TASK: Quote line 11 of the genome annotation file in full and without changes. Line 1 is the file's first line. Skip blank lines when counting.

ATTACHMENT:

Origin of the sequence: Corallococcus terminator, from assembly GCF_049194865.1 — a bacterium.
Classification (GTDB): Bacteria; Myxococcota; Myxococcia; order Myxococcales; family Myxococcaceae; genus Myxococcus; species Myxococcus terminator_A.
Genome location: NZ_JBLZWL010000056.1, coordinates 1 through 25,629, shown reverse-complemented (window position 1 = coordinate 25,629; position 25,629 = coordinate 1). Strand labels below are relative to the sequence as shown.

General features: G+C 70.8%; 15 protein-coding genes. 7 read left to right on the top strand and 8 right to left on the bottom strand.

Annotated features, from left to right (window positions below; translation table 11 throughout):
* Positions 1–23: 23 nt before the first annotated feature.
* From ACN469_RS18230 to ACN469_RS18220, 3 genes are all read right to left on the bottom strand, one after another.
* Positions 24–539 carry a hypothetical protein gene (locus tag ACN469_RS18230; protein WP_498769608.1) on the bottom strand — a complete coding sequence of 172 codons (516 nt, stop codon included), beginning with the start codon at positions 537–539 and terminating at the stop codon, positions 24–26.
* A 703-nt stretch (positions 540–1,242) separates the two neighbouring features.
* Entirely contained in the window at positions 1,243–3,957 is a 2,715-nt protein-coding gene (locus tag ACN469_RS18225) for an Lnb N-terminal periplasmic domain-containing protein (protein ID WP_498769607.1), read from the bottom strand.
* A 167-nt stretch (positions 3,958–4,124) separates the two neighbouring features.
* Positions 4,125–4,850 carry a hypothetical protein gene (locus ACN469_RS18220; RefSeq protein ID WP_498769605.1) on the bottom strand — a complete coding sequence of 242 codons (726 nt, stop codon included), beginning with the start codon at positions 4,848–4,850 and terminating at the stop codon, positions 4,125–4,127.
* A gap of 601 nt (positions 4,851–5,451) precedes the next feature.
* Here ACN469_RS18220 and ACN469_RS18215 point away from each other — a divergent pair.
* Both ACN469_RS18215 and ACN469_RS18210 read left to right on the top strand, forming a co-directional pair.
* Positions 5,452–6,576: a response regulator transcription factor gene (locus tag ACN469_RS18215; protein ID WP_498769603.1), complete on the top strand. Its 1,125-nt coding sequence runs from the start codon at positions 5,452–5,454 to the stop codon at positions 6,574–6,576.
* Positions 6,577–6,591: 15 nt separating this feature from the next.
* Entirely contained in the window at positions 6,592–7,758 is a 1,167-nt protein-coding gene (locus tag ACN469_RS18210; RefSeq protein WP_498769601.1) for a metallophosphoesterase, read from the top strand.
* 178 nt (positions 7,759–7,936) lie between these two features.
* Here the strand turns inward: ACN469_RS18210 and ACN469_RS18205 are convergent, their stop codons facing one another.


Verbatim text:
* A 167-nt stretch (positions 3,958–4,124) separates the two neighbouring features.